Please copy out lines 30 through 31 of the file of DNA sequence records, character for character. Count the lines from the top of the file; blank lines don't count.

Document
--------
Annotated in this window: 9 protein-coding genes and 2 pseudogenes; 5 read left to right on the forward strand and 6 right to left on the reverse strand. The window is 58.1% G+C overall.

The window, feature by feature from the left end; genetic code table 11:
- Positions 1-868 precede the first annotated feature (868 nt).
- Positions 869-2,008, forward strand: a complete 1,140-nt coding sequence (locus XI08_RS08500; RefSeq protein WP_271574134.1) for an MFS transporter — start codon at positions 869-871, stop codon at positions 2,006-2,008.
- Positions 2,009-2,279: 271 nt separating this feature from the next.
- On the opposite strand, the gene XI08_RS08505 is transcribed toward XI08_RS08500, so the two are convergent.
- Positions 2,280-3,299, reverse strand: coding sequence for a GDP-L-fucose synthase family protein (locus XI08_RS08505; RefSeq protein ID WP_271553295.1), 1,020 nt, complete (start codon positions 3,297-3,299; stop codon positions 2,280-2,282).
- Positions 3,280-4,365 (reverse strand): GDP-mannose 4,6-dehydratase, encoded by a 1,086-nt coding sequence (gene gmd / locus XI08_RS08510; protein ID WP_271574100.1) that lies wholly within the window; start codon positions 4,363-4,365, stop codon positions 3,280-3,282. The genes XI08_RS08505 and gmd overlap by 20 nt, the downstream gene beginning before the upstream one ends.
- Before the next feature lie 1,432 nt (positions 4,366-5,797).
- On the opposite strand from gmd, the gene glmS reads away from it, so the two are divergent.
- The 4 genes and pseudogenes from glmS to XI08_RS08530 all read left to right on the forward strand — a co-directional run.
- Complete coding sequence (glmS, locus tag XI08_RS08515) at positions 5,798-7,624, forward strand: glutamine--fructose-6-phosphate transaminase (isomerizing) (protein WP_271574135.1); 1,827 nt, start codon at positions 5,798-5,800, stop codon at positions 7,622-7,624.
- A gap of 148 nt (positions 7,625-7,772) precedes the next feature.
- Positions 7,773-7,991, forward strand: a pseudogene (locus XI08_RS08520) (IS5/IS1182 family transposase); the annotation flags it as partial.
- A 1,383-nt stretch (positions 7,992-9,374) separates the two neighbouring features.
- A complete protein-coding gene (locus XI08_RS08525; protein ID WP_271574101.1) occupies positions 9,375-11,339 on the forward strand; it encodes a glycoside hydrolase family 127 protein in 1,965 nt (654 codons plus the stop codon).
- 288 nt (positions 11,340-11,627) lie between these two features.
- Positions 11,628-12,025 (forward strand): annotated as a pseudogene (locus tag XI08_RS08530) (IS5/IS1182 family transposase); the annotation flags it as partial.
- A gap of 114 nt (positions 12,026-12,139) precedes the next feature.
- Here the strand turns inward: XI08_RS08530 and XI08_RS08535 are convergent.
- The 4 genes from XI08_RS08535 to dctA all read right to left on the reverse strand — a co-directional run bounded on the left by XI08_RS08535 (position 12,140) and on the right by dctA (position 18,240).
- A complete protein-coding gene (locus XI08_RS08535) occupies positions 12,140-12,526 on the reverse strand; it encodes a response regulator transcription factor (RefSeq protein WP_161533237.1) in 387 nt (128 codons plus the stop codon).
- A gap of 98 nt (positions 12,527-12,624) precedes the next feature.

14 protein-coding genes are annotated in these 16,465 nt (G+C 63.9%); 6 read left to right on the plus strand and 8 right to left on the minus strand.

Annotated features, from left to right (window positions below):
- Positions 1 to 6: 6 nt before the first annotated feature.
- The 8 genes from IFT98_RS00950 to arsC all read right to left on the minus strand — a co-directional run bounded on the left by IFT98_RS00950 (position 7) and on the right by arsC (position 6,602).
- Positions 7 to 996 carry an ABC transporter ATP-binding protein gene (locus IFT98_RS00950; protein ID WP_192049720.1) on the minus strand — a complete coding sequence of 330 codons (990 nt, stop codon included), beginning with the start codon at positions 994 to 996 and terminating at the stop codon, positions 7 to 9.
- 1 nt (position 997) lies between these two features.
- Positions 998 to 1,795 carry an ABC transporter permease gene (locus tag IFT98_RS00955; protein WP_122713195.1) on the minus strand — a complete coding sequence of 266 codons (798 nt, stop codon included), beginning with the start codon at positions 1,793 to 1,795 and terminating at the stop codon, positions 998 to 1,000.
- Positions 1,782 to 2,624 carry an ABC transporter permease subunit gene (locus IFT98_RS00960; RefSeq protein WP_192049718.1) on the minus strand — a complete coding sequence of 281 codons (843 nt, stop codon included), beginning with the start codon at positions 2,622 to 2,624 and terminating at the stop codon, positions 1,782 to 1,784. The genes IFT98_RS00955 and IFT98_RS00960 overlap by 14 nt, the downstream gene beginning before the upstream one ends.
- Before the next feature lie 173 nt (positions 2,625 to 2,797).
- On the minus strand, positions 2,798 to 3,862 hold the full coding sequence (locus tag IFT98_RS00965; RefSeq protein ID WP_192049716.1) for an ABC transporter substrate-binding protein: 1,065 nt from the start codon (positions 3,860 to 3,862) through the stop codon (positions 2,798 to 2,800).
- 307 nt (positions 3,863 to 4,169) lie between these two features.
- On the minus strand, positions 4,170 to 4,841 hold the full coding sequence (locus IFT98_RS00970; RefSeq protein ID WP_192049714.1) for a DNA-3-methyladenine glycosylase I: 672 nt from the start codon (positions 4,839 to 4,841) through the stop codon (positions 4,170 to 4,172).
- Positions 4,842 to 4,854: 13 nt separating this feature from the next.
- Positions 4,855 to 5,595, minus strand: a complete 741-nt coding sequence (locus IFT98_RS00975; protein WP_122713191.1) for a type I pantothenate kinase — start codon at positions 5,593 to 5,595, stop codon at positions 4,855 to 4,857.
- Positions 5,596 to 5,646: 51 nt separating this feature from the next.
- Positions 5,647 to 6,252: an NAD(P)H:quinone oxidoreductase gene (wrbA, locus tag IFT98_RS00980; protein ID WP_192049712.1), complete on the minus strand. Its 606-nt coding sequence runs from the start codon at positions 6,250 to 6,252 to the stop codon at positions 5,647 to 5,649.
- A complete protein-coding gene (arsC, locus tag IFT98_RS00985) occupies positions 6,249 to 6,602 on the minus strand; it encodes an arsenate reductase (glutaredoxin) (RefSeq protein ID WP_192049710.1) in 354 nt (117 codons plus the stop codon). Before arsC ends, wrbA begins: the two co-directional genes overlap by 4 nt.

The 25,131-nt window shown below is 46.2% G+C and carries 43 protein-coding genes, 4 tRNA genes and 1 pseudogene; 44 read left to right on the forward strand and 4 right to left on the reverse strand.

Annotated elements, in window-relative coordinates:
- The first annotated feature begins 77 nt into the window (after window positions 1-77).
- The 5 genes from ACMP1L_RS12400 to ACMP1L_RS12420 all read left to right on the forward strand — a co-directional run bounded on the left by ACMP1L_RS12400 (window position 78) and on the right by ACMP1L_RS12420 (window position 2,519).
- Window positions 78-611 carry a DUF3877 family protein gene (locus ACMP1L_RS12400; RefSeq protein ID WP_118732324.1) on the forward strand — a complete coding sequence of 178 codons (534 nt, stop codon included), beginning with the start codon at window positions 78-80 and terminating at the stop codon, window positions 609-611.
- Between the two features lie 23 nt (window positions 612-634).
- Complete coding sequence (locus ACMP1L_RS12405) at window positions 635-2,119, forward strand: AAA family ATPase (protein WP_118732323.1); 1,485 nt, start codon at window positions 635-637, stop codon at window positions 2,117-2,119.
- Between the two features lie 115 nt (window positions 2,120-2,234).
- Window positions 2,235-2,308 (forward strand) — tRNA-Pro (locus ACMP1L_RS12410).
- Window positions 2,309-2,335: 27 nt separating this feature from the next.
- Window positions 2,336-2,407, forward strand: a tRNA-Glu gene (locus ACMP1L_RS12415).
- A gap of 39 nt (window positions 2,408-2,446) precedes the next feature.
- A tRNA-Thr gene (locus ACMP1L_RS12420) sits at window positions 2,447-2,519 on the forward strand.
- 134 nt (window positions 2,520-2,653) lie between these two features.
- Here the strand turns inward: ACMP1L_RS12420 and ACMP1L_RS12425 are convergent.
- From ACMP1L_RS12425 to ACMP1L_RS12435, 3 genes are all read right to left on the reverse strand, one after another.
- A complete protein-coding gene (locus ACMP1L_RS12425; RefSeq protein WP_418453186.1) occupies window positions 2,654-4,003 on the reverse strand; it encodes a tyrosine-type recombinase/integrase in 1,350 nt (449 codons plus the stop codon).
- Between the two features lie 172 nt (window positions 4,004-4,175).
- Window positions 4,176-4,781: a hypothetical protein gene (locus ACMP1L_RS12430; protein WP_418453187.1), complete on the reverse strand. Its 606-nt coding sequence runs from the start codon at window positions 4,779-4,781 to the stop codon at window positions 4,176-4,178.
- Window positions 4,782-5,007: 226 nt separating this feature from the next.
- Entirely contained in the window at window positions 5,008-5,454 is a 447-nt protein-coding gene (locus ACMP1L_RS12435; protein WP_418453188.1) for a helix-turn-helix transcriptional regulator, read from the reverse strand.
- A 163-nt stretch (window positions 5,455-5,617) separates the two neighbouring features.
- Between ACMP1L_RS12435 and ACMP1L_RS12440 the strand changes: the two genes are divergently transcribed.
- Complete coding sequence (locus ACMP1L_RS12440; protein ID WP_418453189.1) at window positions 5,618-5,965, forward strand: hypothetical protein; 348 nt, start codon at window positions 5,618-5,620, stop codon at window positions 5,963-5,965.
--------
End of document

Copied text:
- Positions 998 to 1,795 carry an ABC transporter permease gene (locus tag IFT98_RS00955; protein WP_122713195.1) on the minus strand — a complete coding sequence of 266 codons (798 nt, stop codon included), beginning with the start codon at positions 1,793 to 1,795 and terminating at the stop codon, positions 998 to 1,000.
- Positions 1,782 to 2,624 carry an ABC transporter permease subunit gene (locus IFT98_RS00960; RefSeq protein WP_192049718.1) on the minus strand — a complete coding sequence of 281 codons (843 nt, stop codon included), beginning with the start codon at positions 2,622 to 2,624 and terminating at the stop codon, positions 1,782 to 1,784. The genes IFT98_RS00955 and IFT98_RS00960 overlap by 14 nt, the downstream gene beginning before the upstream one ends.